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Paris: The City of Light and Love

“Paris is a moveable feast.” —Ernest Hemingway. Whether it is the love-locked Pont des Arts, lascivious Moulin Rouge, or simply the cobbled streets which join the two—see the Parisians who peopled the past.

Courtois frères (Paris, France). Cornet à pistons in B–flat, 1833. The Metropolitan Museum of Art, New York. Purchase, Amati Gifts, 2002 (2002.190a–n) | The cornet was invented in France in the 1820s as a valved version of the post horn. The instrument met immediate success and soon replaced keyed bugles as a favorite among audiences. #paris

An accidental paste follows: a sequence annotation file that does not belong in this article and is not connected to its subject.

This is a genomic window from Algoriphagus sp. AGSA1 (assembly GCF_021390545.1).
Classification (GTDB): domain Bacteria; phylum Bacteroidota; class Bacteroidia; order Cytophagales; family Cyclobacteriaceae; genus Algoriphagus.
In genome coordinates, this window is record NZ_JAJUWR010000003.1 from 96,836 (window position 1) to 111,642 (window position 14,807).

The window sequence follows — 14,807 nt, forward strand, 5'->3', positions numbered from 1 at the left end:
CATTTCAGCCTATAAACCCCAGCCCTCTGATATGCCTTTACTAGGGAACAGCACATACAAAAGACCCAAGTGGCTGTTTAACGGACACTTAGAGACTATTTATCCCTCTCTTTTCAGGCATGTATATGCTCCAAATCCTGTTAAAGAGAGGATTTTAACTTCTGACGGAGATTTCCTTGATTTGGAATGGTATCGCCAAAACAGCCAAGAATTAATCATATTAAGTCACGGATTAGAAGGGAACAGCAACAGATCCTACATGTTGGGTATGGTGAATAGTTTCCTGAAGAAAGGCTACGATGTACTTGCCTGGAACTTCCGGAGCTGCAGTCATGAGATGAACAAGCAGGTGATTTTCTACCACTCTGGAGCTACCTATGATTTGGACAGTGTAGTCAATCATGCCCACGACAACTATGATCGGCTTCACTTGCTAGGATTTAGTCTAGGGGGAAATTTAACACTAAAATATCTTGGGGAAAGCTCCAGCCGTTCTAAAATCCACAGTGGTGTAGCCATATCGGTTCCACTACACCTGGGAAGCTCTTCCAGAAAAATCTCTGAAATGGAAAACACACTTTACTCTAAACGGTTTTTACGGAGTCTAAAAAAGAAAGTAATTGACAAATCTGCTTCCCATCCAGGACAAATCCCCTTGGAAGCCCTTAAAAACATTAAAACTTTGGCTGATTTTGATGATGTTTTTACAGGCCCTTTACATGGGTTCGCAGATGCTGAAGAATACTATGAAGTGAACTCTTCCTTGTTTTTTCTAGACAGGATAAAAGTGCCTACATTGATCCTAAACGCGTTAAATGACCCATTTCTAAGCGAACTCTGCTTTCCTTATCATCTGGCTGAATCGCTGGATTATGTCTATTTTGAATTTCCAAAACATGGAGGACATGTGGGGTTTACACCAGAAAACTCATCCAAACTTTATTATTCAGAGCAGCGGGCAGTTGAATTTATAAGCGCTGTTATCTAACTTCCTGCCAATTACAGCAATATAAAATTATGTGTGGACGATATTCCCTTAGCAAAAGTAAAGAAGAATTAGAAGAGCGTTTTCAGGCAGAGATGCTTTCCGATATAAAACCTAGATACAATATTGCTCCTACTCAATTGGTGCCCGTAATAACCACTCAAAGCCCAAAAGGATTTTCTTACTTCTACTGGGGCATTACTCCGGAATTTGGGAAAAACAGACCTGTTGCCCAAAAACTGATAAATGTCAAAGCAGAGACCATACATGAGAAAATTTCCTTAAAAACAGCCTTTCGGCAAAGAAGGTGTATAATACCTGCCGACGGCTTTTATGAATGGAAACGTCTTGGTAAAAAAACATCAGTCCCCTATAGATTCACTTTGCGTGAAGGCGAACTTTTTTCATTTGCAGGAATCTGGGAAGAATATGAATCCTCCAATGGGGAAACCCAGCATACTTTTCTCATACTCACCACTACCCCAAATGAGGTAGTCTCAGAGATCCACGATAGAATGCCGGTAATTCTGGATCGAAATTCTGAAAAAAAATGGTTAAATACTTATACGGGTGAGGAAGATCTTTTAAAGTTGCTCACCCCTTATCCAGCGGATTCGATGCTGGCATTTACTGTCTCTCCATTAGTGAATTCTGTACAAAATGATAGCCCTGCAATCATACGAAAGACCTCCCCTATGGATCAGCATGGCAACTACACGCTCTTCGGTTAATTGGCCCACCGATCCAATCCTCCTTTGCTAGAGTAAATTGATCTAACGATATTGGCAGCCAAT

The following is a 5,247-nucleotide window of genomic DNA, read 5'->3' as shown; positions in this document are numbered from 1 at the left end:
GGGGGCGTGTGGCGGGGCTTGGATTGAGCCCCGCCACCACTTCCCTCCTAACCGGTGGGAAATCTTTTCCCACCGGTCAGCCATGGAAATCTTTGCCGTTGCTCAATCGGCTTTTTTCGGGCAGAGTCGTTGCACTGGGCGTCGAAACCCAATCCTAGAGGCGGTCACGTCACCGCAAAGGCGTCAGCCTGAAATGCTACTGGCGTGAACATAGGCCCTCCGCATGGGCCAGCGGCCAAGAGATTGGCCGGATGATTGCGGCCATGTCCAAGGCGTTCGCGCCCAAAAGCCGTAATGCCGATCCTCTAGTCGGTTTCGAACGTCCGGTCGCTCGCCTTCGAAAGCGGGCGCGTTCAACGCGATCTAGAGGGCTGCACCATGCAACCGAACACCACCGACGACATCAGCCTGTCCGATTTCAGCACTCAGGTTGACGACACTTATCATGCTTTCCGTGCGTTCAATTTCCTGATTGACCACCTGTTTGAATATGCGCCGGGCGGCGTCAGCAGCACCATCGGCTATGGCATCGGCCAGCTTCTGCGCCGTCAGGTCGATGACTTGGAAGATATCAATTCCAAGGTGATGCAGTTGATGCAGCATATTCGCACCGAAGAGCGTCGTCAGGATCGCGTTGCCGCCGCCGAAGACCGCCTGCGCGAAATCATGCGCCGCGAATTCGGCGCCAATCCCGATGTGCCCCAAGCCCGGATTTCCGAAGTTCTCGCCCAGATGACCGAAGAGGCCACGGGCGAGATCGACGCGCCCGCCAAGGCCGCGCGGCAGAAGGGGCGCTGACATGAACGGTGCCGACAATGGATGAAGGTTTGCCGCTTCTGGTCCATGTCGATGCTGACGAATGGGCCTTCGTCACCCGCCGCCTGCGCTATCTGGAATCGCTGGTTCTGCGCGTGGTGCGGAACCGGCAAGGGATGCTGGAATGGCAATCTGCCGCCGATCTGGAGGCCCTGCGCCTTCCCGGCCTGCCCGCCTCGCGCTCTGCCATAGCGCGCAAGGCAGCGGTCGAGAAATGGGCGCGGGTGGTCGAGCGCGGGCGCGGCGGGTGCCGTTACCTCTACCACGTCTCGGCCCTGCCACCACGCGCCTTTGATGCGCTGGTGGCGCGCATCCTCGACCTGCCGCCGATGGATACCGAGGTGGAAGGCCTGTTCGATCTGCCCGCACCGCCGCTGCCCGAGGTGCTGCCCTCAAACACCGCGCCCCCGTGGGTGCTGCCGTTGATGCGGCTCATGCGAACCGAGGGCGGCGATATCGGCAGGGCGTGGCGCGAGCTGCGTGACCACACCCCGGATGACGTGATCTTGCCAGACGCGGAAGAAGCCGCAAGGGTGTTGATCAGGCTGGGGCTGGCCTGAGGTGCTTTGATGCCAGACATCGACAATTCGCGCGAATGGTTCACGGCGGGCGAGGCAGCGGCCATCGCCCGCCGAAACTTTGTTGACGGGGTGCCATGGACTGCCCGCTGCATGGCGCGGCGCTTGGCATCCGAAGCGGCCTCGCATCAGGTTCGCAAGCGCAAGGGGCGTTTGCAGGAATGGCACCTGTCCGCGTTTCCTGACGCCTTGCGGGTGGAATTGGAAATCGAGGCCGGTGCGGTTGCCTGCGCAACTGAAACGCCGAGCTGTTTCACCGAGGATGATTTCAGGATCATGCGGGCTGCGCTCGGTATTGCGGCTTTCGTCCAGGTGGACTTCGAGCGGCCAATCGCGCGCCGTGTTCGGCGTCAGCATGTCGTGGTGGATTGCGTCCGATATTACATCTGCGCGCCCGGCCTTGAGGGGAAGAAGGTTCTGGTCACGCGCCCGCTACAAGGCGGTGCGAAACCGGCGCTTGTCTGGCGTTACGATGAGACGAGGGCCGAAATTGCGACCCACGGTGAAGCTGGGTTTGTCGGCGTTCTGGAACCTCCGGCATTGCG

Courtois frères | | The Metropolitan Museum of Art

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Charles Angrand (French, 1854–1926). Self–Portrait, 1892. The Metropolitan Museum of Art, New York. Robert Lehman Collection, 1975 (1975.1.566) | Charles Angrand was a visible presence in the Parisian avant-garde in the late 1880s and early 1890s. Here he presents himself, not at all as an artist, but as a bourgeois dandy, impeccably dressed and smoking a small cigar. #paris

Antoine Watteau (French, 1684–1721). The French Comedians, 1720–21. The Metropolitan Museum of Art, New York. The Jules Bache Collection, 1949 (49.7.54) #paris

Henri de Toulouse–Lautrec (French, 1864–1901). The Seated Clowness (Mademoiselle Cha–u–Kao), 1896. The Metropolitan Museum of Art, New York. Alfred Stieglitz Collection, 1949 (49.55.50) | The success of Toulouse-Lautrec's posters advertising Parisian cabarets such as the Moulin Rouge led him to produce deluxe editions of prints of Montmartre's performers, such as this one of the clown and dancer Cha-u-Kao. #paris